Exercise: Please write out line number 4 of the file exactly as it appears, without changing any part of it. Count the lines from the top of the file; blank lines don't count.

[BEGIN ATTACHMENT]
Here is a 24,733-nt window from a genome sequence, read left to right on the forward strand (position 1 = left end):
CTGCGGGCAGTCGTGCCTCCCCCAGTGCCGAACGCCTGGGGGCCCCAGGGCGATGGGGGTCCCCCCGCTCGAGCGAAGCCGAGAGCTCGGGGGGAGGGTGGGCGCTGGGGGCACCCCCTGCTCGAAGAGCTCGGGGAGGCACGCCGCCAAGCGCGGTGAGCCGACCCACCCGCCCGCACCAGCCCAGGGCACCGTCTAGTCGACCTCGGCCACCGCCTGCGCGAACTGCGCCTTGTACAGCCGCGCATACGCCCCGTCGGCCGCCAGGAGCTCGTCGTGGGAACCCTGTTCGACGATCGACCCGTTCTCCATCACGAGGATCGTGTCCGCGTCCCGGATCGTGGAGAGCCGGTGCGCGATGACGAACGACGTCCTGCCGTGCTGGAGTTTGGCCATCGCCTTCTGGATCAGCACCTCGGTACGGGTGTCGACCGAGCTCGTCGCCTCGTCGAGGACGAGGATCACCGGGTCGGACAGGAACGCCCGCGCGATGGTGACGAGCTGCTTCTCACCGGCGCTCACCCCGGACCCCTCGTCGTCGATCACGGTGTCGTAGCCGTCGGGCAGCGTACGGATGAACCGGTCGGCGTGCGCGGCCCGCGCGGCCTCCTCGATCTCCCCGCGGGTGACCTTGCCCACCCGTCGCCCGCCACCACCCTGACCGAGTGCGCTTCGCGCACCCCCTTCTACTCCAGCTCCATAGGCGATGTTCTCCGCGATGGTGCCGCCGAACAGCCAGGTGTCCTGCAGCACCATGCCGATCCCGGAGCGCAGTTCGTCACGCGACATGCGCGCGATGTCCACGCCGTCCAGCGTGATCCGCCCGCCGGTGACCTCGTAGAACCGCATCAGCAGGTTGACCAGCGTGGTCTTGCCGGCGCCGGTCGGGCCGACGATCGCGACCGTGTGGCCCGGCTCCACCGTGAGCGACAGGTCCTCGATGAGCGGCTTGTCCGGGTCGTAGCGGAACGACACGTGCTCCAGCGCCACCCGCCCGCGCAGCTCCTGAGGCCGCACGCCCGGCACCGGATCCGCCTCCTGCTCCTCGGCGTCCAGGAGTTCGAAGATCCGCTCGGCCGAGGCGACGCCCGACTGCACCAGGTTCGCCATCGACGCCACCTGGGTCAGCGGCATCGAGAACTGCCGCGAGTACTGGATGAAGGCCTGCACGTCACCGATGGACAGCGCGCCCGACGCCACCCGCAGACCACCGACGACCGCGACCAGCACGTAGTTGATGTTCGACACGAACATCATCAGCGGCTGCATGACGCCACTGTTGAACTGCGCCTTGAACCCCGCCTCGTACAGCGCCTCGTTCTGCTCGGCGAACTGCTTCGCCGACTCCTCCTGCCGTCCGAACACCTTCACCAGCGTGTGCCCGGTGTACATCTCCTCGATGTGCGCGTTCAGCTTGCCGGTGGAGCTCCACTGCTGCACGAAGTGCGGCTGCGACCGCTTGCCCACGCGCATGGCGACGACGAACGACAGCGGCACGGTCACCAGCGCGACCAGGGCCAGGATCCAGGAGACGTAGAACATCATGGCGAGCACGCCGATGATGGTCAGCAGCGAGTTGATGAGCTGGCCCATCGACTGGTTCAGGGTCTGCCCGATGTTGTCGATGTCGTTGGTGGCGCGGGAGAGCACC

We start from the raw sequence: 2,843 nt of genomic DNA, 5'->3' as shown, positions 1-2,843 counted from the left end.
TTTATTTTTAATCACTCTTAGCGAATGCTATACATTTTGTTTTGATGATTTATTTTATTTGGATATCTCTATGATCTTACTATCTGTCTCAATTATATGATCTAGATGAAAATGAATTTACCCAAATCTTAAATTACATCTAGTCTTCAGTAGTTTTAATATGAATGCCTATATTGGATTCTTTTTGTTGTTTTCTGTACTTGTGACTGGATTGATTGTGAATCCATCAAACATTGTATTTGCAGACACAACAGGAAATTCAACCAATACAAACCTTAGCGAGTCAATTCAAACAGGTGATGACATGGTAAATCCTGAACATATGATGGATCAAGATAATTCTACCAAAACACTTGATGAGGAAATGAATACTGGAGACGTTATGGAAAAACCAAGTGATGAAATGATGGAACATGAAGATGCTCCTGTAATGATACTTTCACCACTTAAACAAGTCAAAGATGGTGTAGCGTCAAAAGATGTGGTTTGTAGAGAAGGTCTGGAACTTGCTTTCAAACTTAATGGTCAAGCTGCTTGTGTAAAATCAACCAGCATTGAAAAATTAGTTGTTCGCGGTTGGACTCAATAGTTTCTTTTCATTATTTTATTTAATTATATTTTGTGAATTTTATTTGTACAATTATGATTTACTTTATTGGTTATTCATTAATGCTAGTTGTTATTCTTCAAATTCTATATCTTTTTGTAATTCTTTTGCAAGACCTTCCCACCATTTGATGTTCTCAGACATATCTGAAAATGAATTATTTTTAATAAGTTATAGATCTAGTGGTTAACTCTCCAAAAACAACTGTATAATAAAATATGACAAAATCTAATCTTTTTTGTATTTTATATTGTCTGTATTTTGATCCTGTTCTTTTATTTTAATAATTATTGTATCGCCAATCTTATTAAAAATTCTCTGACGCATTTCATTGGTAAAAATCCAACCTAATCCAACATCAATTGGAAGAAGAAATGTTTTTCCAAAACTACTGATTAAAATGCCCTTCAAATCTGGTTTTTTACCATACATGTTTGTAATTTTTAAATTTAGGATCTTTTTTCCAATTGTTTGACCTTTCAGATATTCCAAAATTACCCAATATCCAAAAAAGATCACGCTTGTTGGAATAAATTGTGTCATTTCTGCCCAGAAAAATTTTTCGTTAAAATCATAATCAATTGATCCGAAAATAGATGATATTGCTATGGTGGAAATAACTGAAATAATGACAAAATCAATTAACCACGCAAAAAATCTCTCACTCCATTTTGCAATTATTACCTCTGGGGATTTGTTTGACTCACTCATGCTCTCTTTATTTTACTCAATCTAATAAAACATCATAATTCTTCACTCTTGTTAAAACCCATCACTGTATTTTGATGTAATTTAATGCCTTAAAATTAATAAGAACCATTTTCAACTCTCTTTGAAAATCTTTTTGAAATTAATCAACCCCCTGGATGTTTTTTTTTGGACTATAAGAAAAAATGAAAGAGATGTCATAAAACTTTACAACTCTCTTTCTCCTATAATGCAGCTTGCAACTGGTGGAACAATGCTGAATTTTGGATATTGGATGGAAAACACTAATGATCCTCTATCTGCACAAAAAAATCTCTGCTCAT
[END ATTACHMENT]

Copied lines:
TTTATTTTTAATCACTCTTAGCGAATGCTATACATTTTGTTTTGATGATTTATTTTATTTGGATATCTCTATGATCTTACTATCTGTCTCAATTATATGATCTAGATGAAAATGAATTTACCCAAATCTTAAATTACATCTAGTCTTCAGTAGTTTTAATATGAATGCCTATATTGGATTCTTTTTGTTGTTTTCTGTACTTGTGACTGGATTGATTGTGAATCCATCAAACATTGTATTTGCAGACACAACAGGAAATTCAACCAATACAAACCTTAGCGAGTCAATTCAAACAGGTGATGACATGGTAAATCCTGAACATATGATGGATCAAGATAATTCTACCAAAACACTTGATGAGGAAATGAATACTGGAGACGTTATGGAAAAACCAAGTGATGAAATGATGGAACATGAAGATGCTCCTGTAATGATACTTTCACCACTTAAACAAGTCAAAGATGGTGTAGCGTCAAAAGATGTGGTTTGTAGAGAAGGTCTGGAACTTGCTTTCAAACTTAATGGTCAAGCTGCTTGTGTAAAATCAACCAGCATTGAAAAATTAGTTGTTCGCGGTTGGACTCAATAGTTTCTTTTCATTATTTTATTTAATTATATTTTGTGAATTTTATTTGTACAATTATGATTTACTTTATTGGTTATTCATTAATGCTAGTTGTTATTCTTCAAATTCTATATCTTTTTGTAATTCTTTTGCAAGACCTTCCCACCATTTGATGTTCTCAGACATATCTGAAAATGAATTATTTTTAATAAGTTATAGATCTAGTGGTTAACTCTCCAAAAACAACTGTATAATAAAATATGACAAAATCTAATCTTTTTTGTATTTTATATTGTCTGTATTTTGATCCTGTTCTTTTATTTTAATAATTATTGTATCGCCAATCTTATTAAAAATTCTCTGACGCATTTCATTGGTAAAAATCCAACCTAATCCAACATCAATTGGAAGAAGAAATGTTTTTCCAAAACTACTGATTAAAATGCCCTTCAAATCTGGTTTTTTACCATACATGTTTGTAATTTTTAAATTTAGGATCTTTTTTCCAATTGTTTGACCTTTCAGATATTCCAAAATTACCCAATATCCAAAAAAGATCACGCTTGTTGGAATAAATTGTGTCATTTCTGCCCAGAAAAATTTTTCGTTAAAATCATAATCAATTGATCCGAAAATAGATGATATTGCTATGGTGGAAATAACTGAAATAATGACAAAATCAATTAACCACGCAAAAAATCTCTCACTCCATTTTGCAATTATTACCTCTGGGGATTTGTTTGACTCACTCATGCTCTCTTTATTTTACTCAATCTAATAAAACATCATAATTCTTCACTCTTGTTAAAACCCATCACTGTATTTTGATGTAATTTAATGCCTTAAAATTAATAAGAACCATTTTCAACTCTCTTTGAAAATCTTTTTGAAATTAATCAACCCCCTGGATGTTTTTTTTTGGACTATAAGAAAAAATGAAAGAGATGTCATAAAACTTTACAACTCTCTTTCTCCTATAATGCAGCTTGCAACTGGTGGAACAATGCTGAATTTTGGATATTGGATGGAAAACACTAATGATCCTCTATCTGCACAAAAAAATCTCTGCTCAT